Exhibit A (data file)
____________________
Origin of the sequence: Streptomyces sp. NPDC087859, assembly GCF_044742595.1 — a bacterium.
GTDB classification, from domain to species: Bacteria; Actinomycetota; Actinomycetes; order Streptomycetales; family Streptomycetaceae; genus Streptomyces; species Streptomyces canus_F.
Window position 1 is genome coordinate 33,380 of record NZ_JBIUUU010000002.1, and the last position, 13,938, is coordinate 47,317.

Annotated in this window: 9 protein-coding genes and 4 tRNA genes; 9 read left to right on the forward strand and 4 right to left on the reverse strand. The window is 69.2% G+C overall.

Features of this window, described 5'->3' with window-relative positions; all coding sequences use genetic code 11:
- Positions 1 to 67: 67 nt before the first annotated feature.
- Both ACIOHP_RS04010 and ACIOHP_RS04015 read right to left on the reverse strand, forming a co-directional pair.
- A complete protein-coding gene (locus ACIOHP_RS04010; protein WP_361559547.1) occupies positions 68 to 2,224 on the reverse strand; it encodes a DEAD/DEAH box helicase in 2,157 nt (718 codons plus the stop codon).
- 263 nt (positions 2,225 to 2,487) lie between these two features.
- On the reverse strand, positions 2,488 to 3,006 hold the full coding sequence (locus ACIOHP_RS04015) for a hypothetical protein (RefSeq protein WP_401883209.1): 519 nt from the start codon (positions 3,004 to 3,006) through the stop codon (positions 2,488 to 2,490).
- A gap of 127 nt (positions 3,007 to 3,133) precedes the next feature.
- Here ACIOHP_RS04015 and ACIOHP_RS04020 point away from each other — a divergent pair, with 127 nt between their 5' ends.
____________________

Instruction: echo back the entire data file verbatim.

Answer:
Origin of the sequence: Streptomyces sp. NPDC087859, assembly GCF_044742595.1 — a bacterium.
GTDB classification, from domain to species: Bacteria; Actinomycetota; Actinomycetes; order Streptomycetales; family Streptomycetaceae; genus Streptomyces; species Streptomyces canus_F.
Window position 1 is genome coordinate 33,380 of record NZ_JBIUUU010000002.1, and the last position, 13,938, is coordinate 47,317.

Annotated in this window: 9 protein-coding genes and 4 tRNA genes; 9 read left to right on the forward strand and 4 right to left on the reverse strand. The window is 69.2% G+C overall.

Features of this window, described 5'->3' with window-relative positions; all coding sequences use genetic code 11:
- Positions 1 to 67: 67 nt before the first annotated feature.
- Both ACIOHP_RS04010 and ACIOHP_RS04015 read right to left on the reverse strand, forming a co-directional pair.
- A complete protein-coding gene (locus ACIOHP_RS04010; protein WP_361559547.1) occupies positions 68 to 2,224 on the reverse strand; it encodes a DEAD/DEAH box helicase in 2,157 nt (718 codons plus the stop codon).
- 263 nt (positions 2,225 to 2,487) lie between these two features.
- On the reverse strand, positions 2,488 to 3,006 hold the full coding sequence (locus ACIOHP_RS04015) for a hypothetical protein (RefSeq protein WP_401883209.1): 519 nt from the start codon (positions 3,004 to 3,006) through the stop codon (positions 2,488 to 2,490).
- A gap of 127 nt (positions 3,007 to 3,133) precedes the next feature.
- Here ACIOHP_RS04015 and ACIOHP_RS04020 point away from each other — a divergent pair, with 127 nt between their 5' ends.